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Monday January 28, 2013

Mayor was a trailblazer for black women

The Canadian Press With a report from Jill Mahoney

HALIFAX -- The first black woman to be elected as a mayor in Canada has died.

Daurene Lewis, a seventh-generation descendent of black loyalists, became the mayor of Annapolis Royal, N.S., in 1984.

A news release from the Nova Scotia government praised her career, noting she was also the first black woman to run in a Nova Scotia provincial election.

"Daurene was loved and respected by all who were fortunate enough to meet her," Premier Darrell Dexter said in the statement.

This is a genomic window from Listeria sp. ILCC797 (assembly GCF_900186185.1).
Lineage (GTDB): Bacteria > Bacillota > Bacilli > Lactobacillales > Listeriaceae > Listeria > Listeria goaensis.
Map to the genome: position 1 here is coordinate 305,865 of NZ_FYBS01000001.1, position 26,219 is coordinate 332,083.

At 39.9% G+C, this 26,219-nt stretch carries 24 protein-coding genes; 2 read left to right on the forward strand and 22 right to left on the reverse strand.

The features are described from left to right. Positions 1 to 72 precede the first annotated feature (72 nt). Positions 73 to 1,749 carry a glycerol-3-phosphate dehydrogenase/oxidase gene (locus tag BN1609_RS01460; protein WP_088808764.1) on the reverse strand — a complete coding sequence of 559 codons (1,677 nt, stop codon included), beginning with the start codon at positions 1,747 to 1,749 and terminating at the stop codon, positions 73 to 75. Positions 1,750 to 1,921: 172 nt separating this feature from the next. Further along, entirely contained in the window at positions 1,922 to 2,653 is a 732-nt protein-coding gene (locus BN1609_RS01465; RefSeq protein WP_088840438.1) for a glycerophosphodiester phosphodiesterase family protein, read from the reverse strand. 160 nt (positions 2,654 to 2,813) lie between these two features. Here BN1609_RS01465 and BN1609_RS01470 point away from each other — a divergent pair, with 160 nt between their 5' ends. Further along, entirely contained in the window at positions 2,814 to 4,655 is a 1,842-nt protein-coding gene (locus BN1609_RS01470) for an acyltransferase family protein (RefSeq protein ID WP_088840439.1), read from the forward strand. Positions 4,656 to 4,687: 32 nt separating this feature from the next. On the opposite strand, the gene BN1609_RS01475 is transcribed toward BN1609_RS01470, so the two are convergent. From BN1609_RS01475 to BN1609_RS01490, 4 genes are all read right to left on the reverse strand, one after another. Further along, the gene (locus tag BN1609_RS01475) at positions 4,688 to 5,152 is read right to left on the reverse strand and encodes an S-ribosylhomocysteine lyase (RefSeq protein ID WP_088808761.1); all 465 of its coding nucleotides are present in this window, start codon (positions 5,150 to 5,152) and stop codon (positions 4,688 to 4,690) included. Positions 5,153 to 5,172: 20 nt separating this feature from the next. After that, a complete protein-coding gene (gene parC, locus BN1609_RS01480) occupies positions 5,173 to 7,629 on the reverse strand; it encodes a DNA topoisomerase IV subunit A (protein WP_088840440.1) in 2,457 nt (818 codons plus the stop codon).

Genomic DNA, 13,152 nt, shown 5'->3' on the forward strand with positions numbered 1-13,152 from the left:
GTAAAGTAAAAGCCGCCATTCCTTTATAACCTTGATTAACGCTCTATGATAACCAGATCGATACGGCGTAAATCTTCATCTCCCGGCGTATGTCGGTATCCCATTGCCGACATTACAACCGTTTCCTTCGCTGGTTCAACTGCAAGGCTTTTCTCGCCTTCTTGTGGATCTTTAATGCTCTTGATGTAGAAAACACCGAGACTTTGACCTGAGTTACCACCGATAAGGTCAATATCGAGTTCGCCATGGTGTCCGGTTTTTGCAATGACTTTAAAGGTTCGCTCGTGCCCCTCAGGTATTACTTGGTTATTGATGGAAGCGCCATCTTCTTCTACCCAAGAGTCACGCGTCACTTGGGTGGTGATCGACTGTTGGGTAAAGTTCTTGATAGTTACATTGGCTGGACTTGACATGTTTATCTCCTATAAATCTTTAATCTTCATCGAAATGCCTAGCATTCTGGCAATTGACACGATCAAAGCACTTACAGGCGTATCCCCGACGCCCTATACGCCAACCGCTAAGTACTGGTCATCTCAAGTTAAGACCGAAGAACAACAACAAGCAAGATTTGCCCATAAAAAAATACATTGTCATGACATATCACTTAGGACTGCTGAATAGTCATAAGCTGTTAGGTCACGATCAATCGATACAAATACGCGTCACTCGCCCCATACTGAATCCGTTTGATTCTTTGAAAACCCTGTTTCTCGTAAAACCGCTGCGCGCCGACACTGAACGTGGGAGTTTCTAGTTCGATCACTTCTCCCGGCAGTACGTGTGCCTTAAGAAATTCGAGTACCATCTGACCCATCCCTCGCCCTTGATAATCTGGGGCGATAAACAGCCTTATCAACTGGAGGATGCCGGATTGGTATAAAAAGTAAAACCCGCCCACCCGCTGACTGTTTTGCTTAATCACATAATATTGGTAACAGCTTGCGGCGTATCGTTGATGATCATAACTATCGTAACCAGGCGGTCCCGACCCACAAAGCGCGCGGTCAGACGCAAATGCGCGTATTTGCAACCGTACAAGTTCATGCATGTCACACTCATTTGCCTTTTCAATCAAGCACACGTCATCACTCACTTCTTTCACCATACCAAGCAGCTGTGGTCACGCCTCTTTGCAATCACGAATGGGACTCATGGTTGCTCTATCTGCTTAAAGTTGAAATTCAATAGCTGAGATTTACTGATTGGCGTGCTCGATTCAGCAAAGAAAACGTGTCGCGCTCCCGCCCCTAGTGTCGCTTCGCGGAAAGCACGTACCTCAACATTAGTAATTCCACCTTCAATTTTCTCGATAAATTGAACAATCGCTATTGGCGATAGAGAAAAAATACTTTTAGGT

"She was a trailblazer if ever there was one, a true leader, and a passionate volunteer - a great Nova Scotian whose advice I valued."

Lewis was a member of the Order of Canada, and most recently, she was principal at the Nova Scotia Community College IT and Akerley campuses.

At an event last fall, she spoke about "the pride and optimism" she had in her students for the future, Dexter said.

Lewis trained as a registered nurse, and had 30 years of experience in the health-care sector.

She also was a former director of the Centre for Women in Business at Mount Saint Vincent University.

She was chairwoman of the Africville Heritage Trust, which aims to redress the demolishing of the close-knit north-end community in the 1960s.

She also received the Trailblazer Award as part of the Black Business and Professional Association's Harry Jerome Awards in 2011.

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